Virginia ABC Botched Lottery For Rare Whiskeys Raises Questions, Suspicion
The Virginia ABC faced scrutiny after an internal audit identified “an issue in the sorting of the lottery data,” which generated abnormal results during a recent rare bourbon lottery. Out of the 146,221 entries, only 978 participants were chosen to purchase the 1,313 bottles available.
Two participants won a chance to purchase all four bottles, 50 received a chance to purchase three of the four, and 229 won a chance to purchase two bottles from the collection. The Virginia ABC concluded in a statement issued Friday that it would honor the results of the lottery, leading to backlash from locals including Gus Guimond, a member of the DMV Bourbon Drinkers club on Facebook.
Guimond said the odds of not just one but several people winning access to multiple bottles via the lottery by chance was extremely unlikely.
“To put that into perspective, the chances of this happening is equivalent to finding a single atom in our entire solar system,” Guimond wrote in an email to the ABC, which was featured in the Washington Post.
Guimond also stated that records available under Virginia’s freedom of information law implied something went wrong with the Virginia ABC’s process of assigning an entrant a number in a spreadsheet and manually randomizing entries. Such claims were backed by a spokesperson for the Virginia ABC.
“Virginia ABC has found no evidence of inappropriate administration of the lottery drawing or intentional manipulation by staff or customers,” concluded the ABC, “Drawings were witnessed by a member of the authority’s internal audit division.”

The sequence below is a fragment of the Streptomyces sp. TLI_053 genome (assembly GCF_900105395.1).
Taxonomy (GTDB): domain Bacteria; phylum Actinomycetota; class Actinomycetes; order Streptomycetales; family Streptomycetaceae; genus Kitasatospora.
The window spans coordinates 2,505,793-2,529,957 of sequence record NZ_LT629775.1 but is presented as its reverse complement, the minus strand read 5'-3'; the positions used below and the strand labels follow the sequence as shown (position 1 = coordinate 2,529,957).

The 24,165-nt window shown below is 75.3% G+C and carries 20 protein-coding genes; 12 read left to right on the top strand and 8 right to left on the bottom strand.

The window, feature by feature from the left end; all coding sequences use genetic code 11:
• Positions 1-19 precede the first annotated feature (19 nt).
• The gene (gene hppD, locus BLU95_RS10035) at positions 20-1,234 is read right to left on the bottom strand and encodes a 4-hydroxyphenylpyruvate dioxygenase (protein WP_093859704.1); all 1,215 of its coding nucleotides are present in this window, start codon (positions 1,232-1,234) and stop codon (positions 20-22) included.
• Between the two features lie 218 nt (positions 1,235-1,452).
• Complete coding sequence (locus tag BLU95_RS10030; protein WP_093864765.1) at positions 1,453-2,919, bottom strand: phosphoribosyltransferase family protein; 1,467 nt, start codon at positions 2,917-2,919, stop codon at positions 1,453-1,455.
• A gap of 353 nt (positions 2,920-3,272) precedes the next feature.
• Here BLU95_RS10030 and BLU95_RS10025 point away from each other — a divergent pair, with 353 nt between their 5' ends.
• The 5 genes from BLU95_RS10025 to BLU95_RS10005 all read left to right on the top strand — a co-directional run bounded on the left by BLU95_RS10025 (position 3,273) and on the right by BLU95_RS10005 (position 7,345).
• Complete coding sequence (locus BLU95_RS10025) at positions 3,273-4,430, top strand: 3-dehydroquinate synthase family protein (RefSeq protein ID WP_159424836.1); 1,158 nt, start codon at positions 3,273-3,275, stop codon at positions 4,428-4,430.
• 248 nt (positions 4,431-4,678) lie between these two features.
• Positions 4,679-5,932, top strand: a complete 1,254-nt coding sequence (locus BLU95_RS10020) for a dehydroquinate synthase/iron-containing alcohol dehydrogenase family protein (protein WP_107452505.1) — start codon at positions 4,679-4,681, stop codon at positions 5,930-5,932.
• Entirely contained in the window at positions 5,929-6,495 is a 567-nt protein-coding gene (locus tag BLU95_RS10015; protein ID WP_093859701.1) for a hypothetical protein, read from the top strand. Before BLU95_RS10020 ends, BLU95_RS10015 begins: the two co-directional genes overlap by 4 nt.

The April lottery was meant to allow Virginia residents the chance to buy rare whiskeys from the Buffalo Trace Antique Collection, like Thomas H. Handy Sazerac Rye, William Larue Weller Bourbon and Sazerac 18-Year Old Rye at a more affordable cost compared to the untenable prices they often fetch on the open market.
A bottle of Sazerac 18-Year Rye might cost as much as $3,300 in today’s marketplace. For many bourbon enthusiasts, Virginia’s lottery was a chance at being able to purchase such expressions at a more affordable cost for the average consumer.
This is the second instance the Virginia ABC has garnered national media attention recently. In September, former ABC employee Edgar Smith Garcia pled guilty to computer trespass and was sentenced to two years in prison. Garcia allegedly sold the Virginia ABC’s inventory list of limited-availability bourbons to internet groups.
Other states have had issues with government agency employees abusing their positions for access to rare spirits, such as Oregon’s Liquor and Cannabis Commission. An internal investigation in February uncovered Executive Director Steve Marks and five other agency officials obtained rare bourbons, such as Pappy Van Winkle 23 Year Old, for personal use.
Virginia’s ABC said there will be a lengthier review process in the future and a new lottery system is currently being tested, according to WTKR News 3.
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